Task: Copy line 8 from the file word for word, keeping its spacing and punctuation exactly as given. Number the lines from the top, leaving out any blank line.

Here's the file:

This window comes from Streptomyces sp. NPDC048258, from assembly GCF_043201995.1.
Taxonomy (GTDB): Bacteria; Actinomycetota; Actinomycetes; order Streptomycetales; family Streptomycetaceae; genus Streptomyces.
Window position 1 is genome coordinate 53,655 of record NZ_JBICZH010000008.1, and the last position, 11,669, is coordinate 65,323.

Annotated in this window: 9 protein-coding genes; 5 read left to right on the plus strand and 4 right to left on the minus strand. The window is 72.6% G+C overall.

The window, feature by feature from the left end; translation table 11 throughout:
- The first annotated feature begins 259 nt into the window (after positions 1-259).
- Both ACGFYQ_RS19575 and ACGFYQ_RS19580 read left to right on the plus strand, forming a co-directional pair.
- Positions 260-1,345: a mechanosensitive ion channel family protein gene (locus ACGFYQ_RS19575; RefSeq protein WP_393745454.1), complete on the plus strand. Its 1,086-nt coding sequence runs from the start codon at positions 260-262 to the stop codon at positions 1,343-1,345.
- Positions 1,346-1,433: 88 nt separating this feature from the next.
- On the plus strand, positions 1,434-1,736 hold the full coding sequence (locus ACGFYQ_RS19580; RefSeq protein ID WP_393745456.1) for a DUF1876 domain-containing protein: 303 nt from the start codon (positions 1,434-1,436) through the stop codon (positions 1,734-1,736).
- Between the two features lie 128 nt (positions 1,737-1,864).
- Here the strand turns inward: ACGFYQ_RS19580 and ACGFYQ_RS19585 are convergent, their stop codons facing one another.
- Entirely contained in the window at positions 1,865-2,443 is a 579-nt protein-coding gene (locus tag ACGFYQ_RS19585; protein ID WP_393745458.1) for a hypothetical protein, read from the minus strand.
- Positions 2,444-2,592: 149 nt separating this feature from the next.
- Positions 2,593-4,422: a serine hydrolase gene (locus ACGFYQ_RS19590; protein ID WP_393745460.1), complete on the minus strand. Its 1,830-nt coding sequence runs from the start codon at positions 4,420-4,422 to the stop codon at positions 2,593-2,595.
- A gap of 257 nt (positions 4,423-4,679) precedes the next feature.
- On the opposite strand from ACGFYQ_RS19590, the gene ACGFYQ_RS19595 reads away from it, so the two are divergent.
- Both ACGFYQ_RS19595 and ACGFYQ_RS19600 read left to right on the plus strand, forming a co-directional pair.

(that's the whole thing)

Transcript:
- Positions 260-1,345: a mechanosensitive ion channel family protein gene (locus ACGFYQ_RS19575; RefSeq protein WP_393745454.1), complete on the plus strand. Its 1,086-nt coding sequence runs from the start codon at positions 260-262 to the stop codon at positions 1,343-1,345.